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While analog synth history arguably dates back to the late 19th-century, the story of what most people think of when they think of synths begins with the innovations of Bob Moog, Don Buchla, and other pioneers in the 1960s. This era saw the first reliable, commercially viable synthesizers hit the market bringing with them an entirely new sound built on voltage-controlled oscillators, filters, amps and other components.

Analog synths fell out of favor in the '80s as digital models entered the scene. In recent years, however, there's been a major analog revival among musicians and producers looking for a path to their ideal waveforms and sounds. Whether you're looking for a vintage synth or a modern alternative, we've got a broad variety of analog synthesizers to choose from—find your next one here.

What does analog synth mean?

It may seem odd that something that’s digital can be considered analog, but analog synths do exist! Instead of advanced programming, an analog synthesizer uses analog circuits and analog signals to generate sound.

How do analog synths work?

Briefly put, analog synthesizers work by manipulating electric voltages to produce their sounds.

But it’s a little more advanced than that. Just like any instrument, an analog synth needs a generator (in this case, an oscillator) and a resonator (the filter). An oscillator produces a pitch at a steady frequency (aka, pitch). In many cases, this is pressing down a key on a keyboard.

That signal goes through a filter, which the player then manipulates to get the exact sound they want. This can involve running the tone through high- and low-pass filter. The tone is then fed through an analog synth module (aka, effects) and then an amplifier so it’s audible.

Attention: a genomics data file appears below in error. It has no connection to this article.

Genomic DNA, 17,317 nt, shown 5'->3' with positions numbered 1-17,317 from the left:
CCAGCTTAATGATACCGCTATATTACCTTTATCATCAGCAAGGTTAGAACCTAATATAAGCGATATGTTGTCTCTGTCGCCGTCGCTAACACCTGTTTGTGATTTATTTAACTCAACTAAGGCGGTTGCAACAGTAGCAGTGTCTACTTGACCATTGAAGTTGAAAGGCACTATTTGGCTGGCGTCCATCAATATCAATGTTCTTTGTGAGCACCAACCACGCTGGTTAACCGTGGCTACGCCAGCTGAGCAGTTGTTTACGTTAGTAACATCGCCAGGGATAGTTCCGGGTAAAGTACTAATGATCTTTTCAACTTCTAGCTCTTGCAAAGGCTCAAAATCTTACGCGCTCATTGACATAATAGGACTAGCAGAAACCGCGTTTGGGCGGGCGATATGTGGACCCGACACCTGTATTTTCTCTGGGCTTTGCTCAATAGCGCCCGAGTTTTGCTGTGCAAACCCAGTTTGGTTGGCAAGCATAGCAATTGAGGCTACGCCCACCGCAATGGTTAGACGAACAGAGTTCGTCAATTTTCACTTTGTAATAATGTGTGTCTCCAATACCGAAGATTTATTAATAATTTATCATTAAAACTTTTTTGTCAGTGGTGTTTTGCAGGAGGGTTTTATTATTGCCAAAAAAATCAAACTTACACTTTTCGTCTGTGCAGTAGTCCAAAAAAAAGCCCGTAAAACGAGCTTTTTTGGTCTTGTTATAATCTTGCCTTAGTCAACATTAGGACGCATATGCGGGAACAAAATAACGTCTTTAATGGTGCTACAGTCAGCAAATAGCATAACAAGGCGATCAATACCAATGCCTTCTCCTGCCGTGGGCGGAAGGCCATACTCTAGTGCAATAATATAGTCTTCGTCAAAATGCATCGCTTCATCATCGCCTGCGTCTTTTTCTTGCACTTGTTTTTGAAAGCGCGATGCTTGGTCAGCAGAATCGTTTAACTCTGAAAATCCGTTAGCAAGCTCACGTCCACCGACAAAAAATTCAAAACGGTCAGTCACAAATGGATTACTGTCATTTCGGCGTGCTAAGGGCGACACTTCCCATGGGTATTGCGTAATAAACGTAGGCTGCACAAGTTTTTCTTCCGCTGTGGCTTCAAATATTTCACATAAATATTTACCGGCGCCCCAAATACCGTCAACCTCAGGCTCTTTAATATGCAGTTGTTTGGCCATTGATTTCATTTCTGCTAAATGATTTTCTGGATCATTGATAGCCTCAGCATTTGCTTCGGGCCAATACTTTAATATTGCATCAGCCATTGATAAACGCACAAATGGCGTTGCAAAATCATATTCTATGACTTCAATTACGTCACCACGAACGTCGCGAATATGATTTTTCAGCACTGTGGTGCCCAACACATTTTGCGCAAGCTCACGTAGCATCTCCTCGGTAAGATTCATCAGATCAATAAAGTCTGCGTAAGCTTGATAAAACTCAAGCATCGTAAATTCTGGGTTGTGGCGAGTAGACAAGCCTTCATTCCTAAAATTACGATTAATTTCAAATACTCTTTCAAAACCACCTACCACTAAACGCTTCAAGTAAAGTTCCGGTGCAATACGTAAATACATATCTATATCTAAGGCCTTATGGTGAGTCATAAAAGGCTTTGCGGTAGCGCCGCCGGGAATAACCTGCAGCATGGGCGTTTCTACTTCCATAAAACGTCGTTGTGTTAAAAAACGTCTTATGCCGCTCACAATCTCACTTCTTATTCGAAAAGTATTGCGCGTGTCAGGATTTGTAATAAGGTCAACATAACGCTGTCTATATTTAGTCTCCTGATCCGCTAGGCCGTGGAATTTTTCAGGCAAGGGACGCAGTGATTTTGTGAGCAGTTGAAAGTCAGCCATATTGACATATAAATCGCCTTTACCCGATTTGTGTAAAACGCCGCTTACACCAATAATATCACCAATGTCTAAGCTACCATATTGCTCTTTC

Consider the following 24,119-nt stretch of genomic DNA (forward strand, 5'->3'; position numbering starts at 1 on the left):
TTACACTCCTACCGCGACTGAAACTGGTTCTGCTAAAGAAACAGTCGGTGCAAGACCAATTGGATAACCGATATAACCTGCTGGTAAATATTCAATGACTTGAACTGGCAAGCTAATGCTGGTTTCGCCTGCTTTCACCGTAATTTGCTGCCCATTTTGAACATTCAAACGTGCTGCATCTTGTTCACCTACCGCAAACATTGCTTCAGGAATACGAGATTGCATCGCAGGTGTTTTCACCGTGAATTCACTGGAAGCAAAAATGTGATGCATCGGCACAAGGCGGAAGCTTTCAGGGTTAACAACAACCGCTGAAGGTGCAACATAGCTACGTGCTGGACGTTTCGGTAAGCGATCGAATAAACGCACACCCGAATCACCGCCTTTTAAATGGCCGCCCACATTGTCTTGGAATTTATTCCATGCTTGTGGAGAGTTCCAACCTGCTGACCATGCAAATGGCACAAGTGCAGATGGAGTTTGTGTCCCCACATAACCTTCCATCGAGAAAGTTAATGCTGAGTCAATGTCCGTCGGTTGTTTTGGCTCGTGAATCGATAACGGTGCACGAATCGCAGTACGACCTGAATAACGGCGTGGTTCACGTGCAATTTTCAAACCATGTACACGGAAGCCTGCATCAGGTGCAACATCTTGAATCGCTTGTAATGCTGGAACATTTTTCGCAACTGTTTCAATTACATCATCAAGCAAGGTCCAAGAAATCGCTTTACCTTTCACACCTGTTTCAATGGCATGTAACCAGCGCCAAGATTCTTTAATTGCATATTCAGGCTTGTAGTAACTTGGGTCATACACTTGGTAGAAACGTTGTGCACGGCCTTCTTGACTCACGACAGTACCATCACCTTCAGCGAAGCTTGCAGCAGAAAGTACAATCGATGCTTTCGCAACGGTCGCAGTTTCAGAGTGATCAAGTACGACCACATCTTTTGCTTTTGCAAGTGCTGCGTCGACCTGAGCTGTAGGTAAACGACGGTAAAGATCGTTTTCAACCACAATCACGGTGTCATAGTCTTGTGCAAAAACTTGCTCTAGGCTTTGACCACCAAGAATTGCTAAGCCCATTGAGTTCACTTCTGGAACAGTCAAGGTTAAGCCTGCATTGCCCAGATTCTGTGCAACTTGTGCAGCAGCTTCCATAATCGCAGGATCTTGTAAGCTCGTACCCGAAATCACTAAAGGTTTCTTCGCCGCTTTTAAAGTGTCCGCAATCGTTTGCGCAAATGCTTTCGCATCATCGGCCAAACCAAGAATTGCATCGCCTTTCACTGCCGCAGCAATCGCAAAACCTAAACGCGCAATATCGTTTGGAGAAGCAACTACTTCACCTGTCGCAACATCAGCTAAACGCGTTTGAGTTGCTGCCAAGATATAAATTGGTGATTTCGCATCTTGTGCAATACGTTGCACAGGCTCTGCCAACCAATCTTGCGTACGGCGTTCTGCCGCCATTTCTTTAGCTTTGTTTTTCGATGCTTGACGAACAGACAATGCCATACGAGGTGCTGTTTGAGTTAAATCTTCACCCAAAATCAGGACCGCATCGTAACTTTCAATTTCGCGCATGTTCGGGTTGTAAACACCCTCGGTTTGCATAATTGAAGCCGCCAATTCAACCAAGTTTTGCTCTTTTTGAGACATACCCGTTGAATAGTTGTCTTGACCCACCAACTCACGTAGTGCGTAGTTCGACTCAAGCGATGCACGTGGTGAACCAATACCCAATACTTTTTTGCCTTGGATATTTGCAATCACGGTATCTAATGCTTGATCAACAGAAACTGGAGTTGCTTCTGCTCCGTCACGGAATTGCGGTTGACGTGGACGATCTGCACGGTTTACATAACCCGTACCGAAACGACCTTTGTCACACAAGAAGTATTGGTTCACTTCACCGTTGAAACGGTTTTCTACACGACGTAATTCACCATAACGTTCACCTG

Why are analog synths better than digital?

We would never want to say that analog synths are better or worse than digital synths -- they’re just different. The biggest difference with analog synthesizer music is that their sound is often described as “warmer.” However, a lot of musicians don’t necessarily want a warmer sound and find themselves more than happy with a digital synth.

You might also find that you can access a wider variety of sounds with analog synths. That’s because, with digital synths, you’re constrained to a world of binary 1s and 0s, which isn’t the case with analog synths.

Are analog synthesizers overrated?

We don’t think analog synthesizers are overrated, but it depends on who you ask! Some of this mindset comes from perceived snobbery around analog synths, as well as the high prices of some of the units compared to digital synths. However, we firmly believe that if you love it and it helps you find your dream sound, it can’t possibly be overrated.

Analog Synths Near Me

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